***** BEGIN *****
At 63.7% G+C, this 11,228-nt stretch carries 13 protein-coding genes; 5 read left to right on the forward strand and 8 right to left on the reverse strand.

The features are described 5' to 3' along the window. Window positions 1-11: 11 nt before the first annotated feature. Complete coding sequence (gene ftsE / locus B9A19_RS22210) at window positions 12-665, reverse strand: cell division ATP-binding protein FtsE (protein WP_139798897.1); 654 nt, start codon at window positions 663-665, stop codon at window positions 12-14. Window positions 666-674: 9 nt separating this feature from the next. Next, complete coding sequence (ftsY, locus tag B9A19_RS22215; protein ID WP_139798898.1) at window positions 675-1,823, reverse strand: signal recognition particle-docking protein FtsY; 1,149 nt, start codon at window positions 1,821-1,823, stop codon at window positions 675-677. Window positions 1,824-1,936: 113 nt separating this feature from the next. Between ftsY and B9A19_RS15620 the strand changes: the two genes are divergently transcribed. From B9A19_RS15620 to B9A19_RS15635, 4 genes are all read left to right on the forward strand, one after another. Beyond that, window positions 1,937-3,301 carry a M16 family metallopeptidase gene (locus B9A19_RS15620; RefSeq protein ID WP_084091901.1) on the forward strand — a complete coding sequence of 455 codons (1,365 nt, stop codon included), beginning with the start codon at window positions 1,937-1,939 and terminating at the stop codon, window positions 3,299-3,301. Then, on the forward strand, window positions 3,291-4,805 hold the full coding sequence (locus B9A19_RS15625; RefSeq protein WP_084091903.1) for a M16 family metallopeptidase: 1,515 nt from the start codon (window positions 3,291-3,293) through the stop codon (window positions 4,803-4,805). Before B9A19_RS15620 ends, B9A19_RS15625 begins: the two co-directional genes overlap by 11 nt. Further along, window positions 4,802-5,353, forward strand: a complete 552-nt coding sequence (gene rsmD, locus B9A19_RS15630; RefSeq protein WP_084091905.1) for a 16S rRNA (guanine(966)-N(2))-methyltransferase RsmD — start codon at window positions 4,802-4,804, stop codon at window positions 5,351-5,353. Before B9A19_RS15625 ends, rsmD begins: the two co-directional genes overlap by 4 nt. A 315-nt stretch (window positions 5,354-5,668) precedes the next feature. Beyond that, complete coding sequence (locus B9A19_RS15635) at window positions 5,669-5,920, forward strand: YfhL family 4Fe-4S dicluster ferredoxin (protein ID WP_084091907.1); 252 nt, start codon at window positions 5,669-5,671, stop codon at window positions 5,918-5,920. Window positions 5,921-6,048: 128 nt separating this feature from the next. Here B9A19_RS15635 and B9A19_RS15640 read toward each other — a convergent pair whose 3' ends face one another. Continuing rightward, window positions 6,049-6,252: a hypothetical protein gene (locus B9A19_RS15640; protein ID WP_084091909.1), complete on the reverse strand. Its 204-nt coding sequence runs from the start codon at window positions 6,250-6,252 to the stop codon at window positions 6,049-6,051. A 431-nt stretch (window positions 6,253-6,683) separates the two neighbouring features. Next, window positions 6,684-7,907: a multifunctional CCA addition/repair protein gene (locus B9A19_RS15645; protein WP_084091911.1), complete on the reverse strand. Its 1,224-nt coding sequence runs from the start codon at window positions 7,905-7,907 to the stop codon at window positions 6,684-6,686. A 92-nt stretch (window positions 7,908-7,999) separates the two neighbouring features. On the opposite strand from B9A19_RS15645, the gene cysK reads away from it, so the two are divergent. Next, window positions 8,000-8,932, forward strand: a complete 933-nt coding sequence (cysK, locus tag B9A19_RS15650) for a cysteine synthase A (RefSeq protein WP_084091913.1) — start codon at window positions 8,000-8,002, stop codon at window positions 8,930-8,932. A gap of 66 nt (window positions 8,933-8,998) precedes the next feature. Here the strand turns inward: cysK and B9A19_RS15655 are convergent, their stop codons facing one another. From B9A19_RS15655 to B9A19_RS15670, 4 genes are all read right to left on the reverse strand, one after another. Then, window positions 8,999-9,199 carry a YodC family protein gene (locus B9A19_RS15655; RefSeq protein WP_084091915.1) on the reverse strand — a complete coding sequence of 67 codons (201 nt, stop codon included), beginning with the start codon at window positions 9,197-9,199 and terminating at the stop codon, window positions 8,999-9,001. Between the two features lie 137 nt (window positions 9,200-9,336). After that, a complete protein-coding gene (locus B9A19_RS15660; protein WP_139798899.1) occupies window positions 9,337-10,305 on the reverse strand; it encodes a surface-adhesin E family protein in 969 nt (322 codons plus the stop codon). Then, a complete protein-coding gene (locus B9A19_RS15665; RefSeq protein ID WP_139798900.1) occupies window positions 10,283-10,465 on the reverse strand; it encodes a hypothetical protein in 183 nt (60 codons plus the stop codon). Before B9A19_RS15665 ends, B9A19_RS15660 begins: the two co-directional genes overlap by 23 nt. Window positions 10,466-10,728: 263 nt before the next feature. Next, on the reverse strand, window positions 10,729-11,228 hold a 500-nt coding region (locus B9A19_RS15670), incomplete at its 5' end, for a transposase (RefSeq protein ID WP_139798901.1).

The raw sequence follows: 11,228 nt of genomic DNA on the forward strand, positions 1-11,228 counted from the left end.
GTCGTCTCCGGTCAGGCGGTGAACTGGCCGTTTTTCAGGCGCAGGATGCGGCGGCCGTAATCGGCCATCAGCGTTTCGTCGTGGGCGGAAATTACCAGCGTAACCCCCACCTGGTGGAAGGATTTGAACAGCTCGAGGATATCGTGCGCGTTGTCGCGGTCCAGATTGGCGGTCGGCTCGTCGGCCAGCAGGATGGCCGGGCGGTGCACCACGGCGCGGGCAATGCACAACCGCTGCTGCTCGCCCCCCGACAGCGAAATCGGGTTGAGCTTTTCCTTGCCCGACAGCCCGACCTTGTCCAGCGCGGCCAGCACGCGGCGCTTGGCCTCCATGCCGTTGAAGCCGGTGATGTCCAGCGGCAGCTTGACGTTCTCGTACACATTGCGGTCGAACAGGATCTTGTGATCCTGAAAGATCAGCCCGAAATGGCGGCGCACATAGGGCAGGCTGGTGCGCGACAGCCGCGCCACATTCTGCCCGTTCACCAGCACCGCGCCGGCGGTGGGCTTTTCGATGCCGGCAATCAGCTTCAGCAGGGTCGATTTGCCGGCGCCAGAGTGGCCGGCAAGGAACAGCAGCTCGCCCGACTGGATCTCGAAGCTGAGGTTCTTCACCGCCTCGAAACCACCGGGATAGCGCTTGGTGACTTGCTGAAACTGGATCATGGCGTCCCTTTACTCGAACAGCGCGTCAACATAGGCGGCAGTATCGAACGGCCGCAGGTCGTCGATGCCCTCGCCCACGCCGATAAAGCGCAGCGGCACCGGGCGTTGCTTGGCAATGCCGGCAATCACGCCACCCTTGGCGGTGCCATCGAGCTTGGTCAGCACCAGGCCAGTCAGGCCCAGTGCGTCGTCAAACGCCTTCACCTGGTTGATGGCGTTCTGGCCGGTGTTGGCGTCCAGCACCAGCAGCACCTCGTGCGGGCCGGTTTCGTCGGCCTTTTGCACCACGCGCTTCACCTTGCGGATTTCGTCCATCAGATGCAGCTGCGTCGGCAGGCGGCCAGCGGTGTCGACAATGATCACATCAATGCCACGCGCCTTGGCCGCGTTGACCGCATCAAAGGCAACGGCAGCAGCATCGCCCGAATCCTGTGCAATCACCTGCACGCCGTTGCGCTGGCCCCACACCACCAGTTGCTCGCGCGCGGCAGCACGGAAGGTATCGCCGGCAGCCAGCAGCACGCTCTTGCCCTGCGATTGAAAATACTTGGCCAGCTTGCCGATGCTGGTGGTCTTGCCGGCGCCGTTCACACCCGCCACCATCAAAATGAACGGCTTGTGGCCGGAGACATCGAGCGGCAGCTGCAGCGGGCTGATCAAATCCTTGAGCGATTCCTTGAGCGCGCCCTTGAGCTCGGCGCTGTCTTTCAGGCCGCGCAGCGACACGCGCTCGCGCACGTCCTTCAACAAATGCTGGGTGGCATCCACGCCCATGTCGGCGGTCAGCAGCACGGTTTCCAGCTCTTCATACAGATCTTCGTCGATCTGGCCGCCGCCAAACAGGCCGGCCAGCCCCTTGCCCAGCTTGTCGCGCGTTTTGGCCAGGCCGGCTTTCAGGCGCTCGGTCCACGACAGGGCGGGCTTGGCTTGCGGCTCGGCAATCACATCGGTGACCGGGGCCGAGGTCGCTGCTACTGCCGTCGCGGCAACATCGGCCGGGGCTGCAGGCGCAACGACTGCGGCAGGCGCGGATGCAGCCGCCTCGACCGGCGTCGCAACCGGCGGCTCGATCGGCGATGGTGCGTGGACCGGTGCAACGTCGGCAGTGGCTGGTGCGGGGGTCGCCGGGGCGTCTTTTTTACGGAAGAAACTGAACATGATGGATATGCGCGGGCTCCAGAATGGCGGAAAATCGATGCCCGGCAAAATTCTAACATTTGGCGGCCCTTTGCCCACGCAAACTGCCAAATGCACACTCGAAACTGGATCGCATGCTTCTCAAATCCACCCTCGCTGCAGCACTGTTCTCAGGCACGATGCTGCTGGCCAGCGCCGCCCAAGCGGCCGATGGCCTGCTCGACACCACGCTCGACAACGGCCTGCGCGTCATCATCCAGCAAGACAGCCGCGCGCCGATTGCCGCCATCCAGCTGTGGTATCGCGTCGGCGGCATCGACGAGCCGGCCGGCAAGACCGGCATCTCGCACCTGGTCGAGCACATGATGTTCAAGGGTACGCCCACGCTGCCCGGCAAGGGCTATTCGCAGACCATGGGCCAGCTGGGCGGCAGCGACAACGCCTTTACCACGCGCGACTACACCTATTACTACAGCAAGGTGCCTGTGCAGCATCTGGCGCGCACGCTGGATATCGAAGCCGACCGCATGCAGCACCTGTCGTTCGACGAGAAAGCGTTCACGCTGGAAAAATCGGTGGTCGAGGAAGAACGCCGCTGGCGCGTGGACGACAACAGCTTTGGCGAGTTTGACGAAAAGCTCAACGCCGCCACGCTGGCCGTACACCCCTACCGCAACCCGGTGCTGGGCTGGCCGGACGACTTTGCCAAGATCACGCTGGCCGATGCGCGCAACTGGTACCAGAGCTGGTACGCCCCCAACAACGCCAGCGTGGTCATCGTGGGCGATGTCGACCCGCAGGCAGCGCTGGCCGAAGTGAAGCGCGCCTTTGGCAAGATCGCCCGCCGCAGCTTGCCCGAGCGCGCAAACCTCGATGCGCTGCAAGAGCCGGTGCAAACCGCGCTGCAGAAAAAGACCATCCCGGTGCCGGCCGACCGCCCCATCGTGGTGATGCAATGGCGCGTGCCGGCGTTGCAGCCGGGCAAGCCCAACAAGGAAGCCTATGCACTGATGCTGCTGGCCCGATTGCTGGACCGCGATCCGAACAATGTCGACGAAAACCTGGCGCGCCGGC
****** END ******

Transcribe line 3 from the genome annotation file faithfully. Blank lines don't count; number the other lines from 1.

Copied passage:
The raw sequence follows: 11,228 nt of genomic DNA on the forward strand, positions 1-11,228 counted from the left end.